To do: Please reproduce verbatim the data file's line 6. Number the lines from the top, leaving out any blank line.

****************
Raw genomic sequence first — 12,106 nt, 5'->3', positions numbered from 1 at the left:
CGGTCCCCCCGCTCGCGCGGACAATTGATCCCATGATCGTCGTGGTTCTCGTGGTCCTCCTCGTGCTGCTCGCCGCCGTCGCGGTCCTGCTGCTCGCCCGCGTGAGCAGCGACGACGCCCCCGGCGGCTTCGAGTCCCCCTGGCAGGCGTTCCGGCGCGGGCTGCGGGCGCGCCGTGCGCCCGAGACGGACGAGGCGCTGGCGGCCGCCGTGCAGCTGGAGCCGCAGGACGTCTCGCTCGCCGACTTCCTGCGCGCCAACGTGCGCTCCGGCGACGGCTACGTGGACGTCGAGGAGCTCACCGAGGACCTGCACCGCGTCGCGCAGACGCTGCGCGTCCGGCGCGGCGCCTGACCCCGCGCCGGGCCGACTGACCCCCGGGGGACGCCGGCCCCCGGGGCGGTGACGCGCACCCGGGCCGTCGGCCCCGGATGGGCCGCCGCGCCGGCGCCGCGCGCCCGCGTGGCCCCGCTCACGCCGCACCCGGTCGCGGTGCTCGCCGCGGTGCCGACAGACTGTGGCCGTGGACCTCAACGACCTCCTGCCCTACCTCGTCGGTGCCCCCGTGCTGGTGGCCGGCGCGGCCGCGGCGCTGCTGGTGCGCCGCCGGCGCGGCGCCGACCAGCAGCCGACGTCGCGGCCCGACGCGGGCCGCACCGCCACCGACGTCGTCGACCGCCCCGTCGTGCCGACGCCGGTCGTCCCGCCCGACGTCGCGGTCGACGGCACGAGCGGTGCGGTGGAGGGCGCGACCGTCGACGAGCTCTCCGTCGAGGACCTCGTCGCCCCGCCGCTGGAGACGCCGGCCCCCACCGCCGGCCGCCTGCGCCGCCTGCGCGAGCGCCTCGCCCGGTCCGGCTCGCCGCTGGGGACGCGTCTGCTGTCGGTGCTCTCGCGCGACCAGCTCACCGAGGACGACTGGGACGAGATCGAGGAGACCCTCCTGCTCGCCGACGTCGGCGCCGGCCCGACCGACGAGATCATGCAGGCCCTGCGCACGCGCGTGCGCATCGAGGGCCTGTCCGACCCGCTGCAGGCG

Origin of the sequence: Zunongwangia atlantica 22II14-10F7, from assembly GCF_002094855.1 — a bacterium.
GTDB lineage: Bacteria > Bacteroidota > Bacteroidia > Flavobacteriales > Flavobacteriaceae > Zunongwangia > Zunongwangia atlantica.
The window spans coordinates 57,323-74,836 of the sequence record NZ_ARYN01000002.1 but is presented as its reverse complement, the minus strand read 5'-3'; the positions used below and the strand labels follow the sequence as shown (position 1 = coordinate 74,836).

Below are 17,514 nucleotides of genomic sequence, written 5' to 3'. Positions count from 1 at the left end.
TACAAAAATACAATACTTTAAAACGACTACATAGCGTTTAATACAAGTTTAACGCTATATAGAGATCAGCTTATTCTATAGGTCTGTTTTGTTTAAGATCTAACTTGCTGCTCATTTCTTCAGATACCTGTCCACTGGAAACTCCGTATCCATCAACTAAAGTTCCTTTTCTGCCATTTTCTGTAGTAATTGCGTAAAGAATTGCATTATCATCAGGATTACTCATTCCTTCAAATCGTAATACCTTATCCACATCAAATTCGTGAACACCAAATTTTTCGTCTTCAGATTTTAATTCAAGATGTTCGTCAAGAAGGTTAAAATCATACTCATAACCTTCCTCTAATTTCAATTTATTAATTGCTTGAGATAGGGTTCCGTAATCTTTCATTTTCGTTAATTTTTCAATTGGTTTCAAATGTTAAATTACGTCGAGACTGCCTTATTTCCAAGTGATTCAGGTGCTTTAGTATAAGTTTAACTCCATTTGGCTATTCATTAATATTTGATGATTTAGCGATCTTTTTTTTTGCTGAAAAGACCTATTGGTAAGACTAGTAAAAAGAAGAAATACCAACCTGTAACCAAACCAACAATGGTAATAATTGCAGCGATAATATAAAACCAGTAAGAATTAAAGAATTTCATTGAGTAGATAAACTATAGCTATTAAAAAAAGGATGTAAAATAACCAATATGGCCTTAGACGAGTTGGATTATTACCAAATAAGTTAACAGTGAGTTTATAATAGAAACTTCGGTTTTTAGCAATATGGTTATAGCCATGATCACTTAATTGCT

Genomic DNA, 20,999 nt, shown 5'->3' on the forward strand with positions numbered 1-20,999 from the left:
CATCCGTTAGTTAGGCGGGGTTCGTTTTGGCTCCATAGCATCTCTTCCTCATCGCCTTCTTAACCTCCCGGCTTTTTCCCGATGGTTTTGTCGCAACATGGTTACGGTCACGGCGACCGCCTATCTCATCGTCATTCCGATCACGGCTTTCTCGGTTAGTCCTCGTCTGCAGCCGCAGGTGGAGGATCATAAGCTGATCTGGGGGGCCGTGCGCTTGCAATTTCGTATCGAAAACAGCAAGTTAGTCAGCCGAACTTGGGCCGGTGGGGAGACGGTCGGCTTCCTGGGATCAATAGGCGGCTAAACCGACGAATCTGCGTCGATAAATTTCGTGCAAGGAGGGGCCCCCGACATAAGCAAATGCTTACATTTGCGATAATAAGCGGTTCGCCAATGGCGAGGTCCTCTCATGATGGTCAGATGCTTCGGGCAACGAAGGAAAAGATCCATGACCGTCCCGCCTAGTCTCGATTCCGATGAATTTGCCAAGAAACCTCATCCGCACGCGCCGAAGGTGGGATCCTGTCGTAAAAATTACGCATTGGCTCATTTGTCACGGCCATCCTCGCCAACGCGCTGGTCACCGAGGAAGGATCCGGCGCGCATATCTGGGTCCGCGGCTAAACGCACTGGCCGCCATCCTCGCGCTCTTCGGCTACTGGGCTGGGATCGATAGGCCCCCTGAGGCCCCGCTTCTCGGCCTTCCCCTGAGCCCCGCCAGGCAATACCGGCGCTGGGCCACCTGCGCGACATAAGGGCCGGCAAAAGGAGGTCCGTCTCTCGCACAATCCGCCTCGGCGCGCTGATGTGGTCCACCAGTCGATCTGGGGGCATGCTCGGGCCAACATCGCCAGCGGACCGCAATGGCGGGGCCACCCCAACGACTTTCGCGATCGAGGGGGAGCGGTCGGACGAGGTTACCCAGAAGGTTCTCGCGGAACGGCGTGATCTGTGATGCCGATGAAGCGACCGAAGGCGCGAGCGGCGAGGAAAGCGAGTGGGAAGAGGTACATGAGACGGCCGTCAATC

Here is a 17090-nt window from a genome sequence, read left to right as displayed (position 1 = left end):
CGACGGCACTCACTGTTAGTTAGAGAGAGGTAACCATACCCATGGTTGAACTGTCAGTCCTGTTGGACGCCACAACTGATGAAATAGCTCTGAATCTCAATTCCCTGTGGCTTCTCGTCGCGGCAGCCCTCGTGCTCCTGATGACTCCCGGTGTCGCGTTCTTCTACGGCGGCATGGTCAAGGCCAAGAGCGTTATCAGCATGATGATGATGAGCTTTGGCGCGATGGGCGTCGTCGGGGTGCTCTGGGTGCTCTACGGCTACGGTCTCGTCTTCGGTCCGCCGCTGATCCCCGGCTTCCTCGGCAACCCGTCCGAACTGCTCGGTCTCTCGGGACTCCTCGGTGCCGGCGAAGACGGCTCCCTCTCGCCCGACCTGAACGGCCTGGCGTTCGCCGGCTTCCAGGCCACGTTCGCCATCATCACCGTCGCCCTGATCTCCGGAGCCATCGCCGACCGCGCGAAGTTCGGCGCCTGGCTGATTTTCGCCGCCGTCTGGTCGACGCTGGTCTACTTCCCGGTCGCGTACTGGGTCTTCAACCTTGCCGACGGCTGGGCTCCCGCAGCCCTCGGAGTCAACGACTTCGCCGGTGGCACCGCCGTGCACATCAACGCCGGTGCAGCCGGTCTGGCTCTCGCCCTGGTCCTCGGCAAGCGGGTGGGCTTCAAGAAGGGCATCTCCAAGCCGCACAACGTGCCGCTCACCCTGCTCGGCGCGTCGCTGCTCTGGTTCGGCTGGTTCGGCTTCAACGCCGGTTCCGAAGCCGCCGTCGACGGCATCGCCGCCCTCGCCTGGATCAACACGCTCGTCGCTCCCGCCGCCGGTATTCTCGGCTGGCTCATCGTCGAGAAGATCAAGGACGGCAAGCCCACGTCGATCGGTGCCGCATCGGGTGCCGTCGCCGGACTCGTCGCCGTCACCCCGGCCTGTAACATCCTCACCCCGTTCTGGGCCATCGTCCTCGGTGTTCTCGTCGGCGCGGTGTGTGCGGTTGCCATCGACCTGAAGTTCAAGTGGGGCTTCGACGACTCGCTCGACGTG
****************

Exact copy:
Below are 17,514 nucleotides of genomic sequence, written 5' to 3'. Positions count from 1 at the left end.